We decided to wait for my aunt's minister to get there before we told her. We knew his prayers would be a comfort to her. But she already knew. When I stood at her bedside she grasped my hand and said her son's name, her face contorted into a mask of mother's grief. Of course she knew her son had stopped breathing. She said, "I can't even go." I didn't understand anything else. Only that at ninety-three she is ready to go to where her son is. But her pacemaker keeps ticking as the tears roll down.
Now all the family members are flying in again. The elder sisters. The cousins of my generation. Flying in from Jamaica and Florida and Canada, driving up from Virginia and Maryland and New Jersey, coming to pay their last respects to a man who often drove us to distraction, but who we loved. We loved him. He was ours. And now he is gone, waiting perhaps to welcome his mother to the place where he has gone, where he understands everything, even the weight of my self-righteousness at some of his earthly actions, and the weight of my guilt at never having acknowledged that he had, toward the end, begun to change. At Aunt Winnie's birthday party a month ago, I watched his grandsons, ages 5 and 3, climb his limbs as if he were a tree, and him indulging them with a wonder and joy he had never been in touch with when his own children were small. They brought something out in him. Something tender and good. I saw it, but I failed to say.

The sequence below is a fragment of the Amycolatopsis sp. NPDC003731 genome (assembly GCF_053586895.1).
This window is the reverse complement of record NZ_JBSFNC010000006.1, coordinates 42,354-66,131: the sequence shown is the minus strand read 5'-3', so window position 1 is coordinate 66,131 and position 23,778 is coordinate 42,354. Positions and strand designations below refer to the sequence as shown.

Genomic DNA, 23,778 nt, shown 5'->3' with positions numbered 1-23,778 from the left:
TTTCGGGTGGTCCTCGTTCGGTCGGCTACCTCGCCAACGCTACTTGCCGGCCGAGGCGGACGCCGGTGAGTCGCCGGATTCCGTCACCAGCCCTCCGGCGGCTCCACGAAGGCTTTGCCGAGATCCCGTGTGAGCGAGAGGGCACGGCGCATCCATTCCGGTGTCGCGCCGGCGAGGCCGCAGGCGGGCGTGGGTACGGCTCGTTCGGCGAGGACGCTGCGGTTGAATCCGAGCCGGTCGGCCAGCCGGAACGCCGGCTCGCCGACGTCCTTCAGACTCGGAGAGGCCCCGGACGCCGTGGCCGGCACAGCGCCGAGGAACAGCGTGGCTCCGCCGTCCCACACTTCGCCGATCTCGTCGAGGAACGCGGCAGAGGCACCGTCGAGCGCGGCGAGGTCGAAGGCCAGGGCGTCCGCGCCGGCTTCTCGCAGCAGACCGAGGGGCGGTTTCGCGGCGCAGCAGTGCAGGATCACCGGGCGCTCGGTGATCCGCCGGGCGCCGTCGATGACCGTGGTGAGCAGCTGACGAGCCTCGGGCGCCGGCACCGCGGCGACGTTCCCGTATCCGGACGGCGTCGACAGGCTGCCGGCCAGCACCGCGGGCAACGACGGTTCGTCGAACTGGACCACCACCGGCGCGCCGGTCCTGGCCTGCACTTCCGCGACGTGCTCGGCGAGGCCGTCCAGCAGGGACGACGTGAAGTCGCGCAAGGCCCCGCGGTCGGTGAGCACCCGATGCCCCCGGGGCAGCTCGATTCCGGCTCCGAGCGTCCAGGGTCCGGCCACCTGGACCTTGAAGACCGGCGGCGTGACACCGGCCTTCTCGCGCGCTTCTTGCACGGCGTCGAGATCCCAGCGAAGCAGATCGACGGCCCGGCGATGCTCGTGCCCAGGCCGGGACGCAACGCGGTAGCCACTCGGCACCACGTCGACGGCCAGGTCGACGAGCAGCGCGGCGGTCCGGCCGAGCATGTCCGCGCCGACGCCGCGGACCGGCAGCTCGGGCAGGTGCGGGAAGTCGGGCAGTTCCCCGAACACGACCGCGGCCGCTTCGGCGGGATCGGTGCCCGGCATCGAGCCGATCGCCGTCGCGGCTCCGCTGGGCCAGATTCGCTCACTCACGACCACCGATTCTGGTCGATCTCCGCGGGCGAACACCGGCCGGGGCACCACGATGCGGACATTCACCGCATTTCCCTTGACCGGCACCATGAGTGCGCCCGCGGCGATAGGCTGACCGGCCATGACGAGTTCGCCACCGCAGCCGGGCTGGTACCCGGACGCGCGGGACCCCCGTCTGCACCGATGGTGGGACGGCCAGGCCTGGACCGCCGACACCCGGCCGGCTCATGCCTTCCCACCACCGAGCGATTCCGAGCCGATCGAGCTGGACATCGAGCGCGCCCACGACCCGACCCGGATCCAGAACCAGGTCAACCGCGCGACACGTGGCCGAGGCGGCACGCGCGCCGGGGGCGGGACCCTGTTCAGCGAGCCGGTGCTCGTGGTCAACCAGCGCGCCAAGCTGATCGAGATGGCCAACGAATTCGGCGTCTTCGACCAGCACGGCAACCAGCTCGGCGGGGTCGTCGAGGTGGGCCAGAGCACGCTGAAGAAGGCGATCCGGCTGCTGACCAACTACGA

He was also reconciling with his ex wife at the end. They had begun to pray together, she said. They had started to make plans. She sobbed and sobbed after she found him on Friday morning. Sudden death. But he was in a good place when he died. His daughter says he looked peaceful. He had talked for a long time with my mother on the Sunday before. He told her that he was not so bitter anymore. He had even forgiven his sister, the one who is still out there in the streets, lost in a cocktail of substances. The rancor he felt toward her was gone, he told my mother. Now he just felt sad for her. And wanted her to get well. He was in a good place. As tender and good a place as I had ever seen him. The Buddhists say we are to treat each person as we would if we knew it was their last day on earth. I wish I had said. But I didn't, so I am saying it now.
Painting "Blood and Wings" by Michael Kessler